2. Eluveitie: Slania: It was actually a fairly close decision to pick Grand Magus over Eluveitie. I had Slania much earlier than Iron Will so for much of the year, Eluveitie was going to be my pick of the year. There's nothing wrong with finishing second though and this album is great in its own right. Melding melodic death metal to Celtic folk music and having it come out sounding good is no easy task but Eluveitie pulled it off. They often even use traditional Celtic folk instruments such as the hurdy-gurdy. The slow songs are beautiful, while the fast ones are sure to get your head banging.

3. Mictlantecuhtli: Warriors of the Black Sun: If you threw Storm of the Light's Bane-ear Dissection and Reign in Blood-era Slayer into a blender, this is what would result. An amazing album from an American black metal band, no less. This one came late in the year but made a major impression.

4. Toxic Holocaust: An Overdose of Death: Toxic Holocaust is a one-man band who is clearly influenced by the likes of early Sodom, Venom, Bathory, and Celtic Frost. These influences shine through and make this probably one of the most memorable, fun albums this year.

5. Lair of the Minotaur: War Metal Battle Master: I would have thought it would be difficult to combine thrash metal, a genre noted for its speed, and doom metal, pretty much known for being the exact opposite of fast. However, Lair of the Minotaur pulls it off in this campy, metal cliche-ridden album that is a blast to listen to.

6. Hail of Bullets: ...Of Frost and War: When I heard that members of Dutch death/thrash titans Thanatos were joining forces with Martin Van Drunen of Asphyx and Pestilence fame, I knew I had to check it out. My faith was rewarded by this gem of an album that pays tribute to Autopsy, Bolt Thrower, and the early 1990's Swedish death metal scene.

7. The Gates of Slumber: Conqueror: A great traditional doom metal album in the vein of Candlemass, Trouble, and Cirith Ungol. Every once in awhile, the band wakes up to put a faster song together, but otherwise remains lethargic and punishing.

8. Septicflesh: Communion: Greek Hellenic black/death metal with some surprising orchestral sections added for good measure. One of the more unusual albums I have heard this year. Septicflesh don't hold a candle to countrymen like Rotting Christ or Varathron yet, but a few more albums like this will certainly help.

9. Holy Moses: Agony of Death: One of the major differences between the Bay Area thrash bands and the German thrash bands of the 1980's is that many of the German bands are still actually playing thrash. Holy Moses is one such example of the German groups. Backed by Sabine Classen's inhuman shrieks and some of the best thrash metal in years, this album is nonstop punishment from start to finish.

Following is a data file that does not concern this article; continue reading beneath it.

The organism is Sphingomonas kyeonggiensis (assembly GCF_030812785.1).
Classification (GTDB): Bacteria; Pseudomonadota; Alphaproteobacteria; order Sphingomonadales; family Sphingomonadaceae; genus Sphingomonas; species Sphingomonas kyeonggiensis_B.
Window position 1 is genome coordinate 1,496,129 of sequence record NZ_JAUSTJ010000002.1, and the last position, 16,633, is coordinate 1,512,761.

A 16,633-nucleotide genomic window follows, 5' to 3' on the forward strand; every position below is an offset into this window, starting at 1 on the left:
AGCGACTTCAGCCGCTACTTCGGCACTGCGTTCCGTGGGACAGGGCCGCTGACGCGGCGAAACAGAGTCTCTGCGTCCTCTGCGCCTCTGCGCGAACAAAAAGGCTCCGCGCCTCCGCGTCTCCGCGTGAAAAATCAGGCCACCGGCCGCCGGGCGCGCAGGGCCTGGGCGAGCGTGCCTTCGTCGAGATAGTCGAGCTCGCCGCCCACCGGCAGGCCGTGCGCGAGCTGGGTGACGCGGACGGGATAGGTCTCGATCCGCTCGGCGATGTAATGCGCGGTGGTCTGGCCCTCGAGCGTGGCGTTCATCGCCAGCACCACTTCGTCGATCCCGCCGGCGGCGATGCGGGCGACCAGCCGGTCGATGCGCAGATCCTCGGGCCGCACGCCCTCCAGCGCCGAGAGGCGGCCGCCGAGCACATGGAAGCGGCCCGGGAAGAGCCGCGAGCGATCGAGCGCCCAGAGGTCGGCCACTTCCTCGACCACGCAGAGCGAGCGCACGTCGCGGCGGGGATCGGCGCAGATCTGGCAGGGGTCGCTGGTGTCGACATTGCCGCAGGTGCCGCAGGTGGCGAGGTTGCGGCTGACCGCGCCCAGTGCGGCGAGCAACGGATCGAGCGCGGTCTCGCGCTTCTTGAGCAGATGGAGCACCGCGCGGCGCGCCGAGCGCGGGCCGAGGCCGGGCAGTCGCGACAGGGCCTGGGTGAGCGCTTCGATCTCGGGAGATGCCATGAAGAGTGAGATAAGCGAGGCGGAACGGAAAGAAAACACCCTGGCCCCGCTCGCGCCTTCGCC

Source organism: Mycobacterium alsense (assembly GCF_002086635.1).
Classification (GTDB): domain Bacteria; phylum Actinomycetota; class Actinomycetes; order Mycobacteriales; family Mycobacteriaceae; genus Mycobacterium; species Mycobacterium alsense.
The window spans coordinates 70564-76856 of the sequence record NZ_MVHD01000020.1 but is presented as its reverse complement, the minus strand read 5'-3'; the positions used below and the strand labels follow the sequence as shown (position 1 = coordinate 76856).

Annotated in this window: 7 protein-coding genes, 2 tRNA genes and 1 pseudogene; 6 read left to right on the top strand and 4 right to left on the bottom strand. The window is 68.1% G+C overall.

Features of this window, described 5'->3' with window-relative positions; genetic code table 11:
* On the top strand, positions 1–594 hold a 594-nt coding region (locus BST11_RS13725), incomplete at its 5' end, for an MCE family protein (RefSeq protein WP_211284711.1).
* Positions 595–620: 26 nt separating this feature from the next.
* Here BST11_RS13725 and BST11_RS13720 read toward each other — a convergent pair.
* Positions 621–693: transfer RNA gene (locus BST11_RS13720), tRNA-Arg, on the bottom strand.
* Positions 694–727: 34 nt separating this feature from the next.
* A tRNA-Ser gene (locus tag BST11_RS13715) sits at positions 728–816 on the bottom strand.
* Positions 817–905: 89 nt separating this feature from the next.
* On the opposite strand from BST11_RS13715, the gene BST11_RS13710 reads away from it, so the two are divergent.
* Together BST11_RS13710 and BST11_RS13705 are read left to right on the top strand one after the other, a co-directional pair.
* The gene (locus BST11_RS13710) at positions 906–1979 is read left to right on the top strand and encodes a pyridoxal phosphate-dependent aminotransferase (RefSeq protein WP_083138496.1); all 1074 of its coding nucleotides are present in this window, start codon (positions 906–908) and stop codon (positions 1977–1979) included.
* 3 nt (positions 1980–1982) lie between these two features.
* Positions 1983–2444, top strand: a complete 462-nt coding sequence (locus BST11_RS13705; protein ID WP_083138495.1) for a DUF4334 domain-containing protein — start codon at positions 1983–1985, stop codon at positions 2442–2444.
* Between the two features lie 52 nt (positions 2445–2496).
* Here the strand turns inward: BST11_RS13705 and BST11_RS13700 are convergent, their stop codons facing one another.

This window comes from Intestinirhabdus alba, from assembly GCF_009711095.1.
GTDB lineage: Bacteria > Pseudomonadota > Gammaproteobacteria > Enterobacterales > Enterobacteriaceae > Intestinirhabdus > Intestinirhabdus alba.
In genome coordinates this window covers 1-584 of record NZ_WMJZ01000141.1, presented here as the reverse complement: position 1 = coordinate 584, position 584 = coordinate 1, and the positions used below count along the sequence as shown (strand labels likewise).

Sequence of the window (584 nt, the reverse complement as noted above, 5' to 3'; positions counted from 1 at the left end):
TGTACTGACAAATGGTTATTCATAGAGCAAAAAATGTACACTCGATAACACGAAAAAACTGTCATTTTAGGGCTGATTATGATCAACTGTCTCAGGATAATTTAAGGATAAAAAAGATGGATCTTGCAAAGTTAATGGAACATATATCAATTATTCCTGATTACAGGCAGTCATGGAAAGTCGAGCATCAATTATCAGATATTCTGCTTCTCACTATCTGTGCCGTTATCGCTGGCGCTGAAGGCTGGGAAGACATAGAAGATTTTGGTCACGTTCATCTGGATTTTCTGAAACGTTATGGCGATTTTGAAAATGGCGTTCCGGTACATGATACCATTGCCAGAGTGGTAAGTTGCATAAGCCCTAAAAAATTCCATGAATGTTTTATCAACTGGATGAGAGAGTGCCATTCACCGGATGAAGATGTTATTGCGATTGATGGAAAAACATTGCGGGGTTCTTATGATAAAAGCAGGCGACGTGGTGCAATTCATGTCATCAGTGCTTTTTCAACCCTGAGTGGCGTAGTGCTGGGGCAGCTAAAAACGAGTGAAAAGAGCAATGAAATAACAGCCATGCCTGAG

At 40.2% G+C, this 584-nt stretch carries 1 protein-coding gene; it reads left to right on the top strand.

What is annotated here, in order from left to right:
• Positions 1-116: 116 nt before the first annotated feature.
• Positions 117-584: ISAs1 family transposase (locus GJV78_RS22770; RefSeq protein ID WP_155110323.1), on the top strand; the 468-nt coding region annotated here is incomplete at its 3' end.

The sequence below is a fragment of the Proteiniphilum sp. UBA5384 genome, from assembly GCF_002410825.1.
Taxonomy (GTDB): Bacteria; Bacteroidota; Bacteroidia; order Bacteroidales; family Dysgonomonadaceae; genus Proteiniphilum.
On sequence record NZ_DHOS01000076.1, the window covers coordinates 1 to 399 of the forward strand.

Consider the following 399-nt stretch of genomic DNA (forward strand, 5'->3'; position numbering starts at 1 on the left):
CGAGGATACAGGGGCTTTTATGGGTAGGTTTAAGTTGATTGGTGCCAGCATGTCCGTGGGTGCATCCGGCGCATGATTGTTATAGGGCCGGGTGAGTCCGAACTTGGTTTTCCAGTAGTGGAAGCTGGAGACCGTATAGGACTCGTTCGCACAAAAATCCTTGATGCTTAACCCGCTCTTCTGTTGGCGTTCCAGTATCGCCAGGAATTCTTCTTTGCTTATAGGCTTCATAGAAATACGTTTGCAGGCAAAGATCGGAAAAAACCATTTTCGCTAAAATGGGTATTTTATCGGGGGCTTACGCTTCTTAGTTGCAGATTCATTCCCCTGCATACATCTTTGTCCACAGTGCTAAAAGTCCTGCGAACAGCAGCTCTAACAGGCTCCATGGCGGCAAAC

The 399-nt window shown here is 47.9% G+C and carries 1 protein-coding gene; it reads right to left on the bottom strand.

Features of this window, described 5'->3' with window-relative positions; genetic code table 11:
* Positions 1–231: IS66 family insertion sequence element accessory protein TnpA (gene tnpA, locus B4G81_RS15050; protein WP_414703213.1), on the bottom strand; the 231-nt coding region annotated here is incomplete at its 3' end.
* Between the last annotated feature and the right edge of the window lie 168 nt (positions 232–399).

10. Nocturnal Fear: Code of Violence: American black/thrash metal band in the vein of the 1980's German thrash metal bands. A true throwback album to a great scene.

Concerts:
Because I live in rural Nebraska, concerts are few and far between. The only two concerts I went to were out of state, although there were a couple of concerts I tried to get to in Omaha.

1. Metallica/Down/The Sword in Des Moines, IA: Forgive me, but I remain a Metallica fan. Their latest album was actually worthwhile and they still kill live. Surprisingly they still manage to play their old stuff quite well and they seem to have denied the Load/Reload/St. Anger past. Down is fantastic and I have been a fan since NOLA first came out. A great southern/stoner doom metal band, the only real problem was when Phil Anselmo's mic went out. I haven't paid much attention to The Sword but they put on a reasonably decent show despite seeming a little intimidated by the larger than life bands they were supporting.

2. Trans-Siberian Orchestra in Kansas City, MO: I love to point out to people who express shock that I would attend a TSO concert that the band started off as a project for a bunch of guys in the 1980's metal band Savatage and that they frequently have guest appearances from other luminaries of the metal scene. The Christmas program part was very good, if a little long, but where the band really shines is the neo-classical/shred/power metal part of the performance. I would be more inclined to purchase an album if they stuck to their instrumental stuff, but it was a hell of a good show and the lighting was amazing. I'm slowly turning Lindsay over to the dark side.

Shows I missed: Nile was in Omaha, although most of the bands they were there with were complete crap. I would have liked to see the brutal death metal band with a fixation on Egyptian topics. Also, the Summer Slaughter tour had a stop in Omaha as well. It featured some terrible bands like Born of Osiris, Whitechapel, and The Faceless, as well as the terrible new version of Cryptopsy. However, Psycroptic, Aborted, Kataklysm, The Black Dahlia Murder, and most importantly Vader were also there. It would have been worth it just to see Vader.

Surprises:

1. Metallica: Death Magnetic: There was a lot of discussion over just what would happen with this album. Some people, including the band, believed it to be a return to form and billed it as the missing link between ...And Justice for All and the Black Album. Others said it would be further circling the drain. The truth is that both camps were wrong. This is not a return to form and it is not further evidence of the band's decline. It is the best album they have released since the Black Album easily though and it is a good album. For that, I am happy.